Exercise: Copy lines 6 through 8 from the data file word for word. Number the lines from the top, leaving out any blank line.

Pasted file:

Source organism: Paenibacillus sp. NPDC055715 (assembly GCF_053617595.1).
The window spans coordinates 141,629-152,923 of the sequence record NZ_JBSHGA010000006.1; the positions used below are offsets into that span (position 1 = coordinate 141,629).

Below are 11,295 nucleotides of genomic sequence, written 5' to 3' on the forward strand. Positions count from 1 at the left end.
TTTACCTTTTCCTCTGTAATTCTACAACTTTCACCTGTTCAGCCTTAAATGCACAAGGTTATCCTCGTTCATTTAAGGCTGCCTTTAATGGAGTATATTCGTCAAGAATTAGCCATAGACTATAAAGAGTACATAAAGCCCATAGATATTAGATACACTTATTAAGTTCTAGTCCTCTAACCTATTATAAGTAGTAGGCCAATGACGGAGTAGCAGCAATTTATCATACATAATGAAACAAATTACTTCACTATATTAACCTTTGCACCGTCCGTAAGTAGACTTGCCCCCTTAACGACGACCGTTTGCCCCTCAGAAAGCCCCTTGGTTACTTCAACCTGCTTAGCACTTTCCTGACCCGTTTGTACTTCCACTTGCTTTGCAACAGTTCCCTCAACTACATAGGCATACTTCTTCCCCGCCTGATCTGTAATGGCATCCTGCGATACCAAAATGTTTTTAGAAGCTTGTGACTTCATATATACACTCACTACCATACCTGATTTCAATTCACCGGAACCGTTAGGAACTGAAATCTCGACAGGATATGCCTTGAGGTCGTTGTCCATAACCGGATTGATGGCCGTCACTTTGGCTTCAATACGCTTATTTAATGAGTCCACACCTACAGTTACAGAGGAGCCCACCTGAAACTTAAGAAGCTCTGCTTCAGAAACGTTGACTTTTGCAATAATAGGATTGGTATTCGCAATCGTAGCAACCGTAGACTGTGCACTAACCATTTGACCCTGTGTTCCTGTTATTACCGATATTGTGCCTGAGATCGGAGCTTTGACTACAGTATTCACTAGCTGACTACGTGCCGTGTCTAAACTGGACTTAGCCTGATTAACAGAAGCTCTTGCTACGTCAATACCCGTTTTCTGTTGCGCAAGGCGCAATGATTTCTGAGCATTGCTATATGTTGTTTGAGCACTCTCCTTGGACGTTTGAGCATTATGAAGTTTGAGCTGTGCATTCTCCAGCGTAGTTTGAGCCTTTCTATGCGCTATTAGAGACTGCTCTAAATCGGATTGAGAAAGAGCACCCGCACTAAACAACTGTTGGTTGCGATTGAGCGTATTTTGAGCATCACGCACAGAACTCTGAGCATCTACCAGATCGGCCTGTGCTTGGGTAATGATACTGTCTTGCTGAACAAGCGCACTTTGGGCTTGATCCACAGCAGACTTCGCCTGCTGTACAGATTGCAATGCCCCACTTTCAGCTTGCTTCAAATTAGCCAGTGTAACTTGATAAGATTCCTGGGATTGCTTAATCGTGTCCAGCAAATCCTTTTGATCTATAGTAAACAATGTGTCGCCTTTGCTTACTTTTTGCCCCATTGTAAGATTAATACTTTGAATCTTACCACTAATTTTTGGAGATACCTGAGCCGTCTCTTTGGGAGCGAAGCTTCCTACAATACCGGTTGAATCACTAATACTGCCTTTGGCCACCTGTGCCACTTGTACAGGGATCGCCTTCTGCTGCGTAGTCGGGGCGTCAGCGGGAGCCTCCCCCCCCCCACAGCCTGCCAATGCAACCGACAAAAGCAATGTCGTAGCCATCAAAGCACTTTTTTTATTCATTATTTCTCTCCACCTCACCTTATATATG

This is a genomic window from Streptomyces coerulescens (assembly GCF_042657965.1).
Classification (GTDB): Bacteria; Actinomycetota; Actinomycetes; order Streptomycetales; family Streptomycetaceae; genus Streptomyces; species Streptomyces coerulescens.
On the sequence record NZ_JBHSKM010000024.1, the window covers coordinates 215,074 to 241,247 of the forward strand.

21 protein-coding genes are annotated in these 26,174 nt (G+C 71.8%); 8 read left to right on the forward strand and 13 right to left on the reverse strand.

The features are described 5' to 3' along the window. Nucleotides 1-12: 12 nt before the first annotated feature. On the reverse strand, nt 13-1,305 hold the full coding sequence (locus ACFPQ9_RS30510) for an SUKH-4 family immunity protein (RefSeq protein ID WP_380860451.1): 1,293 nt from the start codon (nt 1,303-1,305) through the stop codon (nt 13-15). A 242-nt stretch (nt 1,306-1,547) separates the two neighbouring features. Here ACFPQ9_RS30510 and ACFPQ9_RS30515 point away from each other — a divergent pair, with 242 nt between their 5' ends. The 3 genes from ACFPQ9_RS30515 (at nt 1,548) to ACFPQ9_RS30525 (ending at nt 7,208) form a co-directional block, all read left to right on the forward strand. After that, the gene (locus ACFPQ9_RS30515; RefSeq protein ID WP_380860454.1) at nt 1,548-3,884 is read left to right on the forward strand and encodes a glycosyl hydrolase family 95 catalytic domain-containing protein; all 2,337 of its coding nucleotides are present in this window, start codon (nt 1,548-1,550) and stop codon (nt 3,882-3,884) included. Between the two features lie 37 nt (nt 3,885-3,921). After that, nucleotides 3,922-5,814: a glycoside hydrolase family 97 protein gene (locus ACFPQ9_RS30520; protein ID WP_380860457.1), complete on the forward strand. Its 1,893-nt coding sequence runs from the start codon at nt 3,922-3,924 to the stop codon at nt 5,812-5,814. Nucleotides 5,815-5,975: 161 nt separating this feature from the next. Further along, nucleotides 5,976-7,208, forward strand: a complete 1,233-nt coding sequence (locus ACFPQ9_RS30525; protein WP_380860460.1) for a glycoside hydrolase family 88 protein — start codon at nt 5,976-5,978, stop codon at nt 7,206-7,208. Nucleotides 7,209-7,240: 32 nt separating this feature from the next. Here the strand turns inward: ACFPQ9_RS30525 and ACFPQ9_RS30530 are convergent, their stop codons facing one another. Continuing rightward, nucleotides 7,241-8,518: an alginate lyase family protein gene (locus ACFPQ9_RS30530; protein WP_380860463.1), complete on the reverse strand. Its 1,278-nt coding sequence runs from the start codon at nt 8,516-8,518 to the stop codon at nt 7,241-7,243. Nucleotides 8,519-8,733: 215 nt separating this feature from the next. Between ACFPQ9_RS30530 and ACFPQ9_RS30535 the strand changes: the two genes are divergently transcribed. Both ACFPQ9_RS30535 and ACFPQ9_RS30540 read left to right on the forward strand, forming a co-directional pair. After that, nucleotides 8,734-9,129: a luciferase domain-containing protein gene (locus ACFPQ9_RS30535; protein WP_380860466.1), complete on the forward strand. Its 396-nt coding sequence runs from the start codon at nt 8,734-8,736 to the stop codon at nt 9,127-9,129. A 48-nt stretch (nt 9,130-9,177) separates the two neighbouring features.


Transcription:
Classification (GTDB): Bacteria; Actinomycetota; Actinomycetes; order Streptomycetales; family Streptomycetaceae; genus Streptomyces; species Streptomyces coerulescens.
On the sequence record NZ_JBHSKM010000024.1, the window covers coordinates 215,074 to 241,247 of the forward strand.

21 protein-coding genes are annotated in these 26,174 nt (G+C 71.8%); 8 read left to right on the forward strand and 13 right to left on the reverse strand.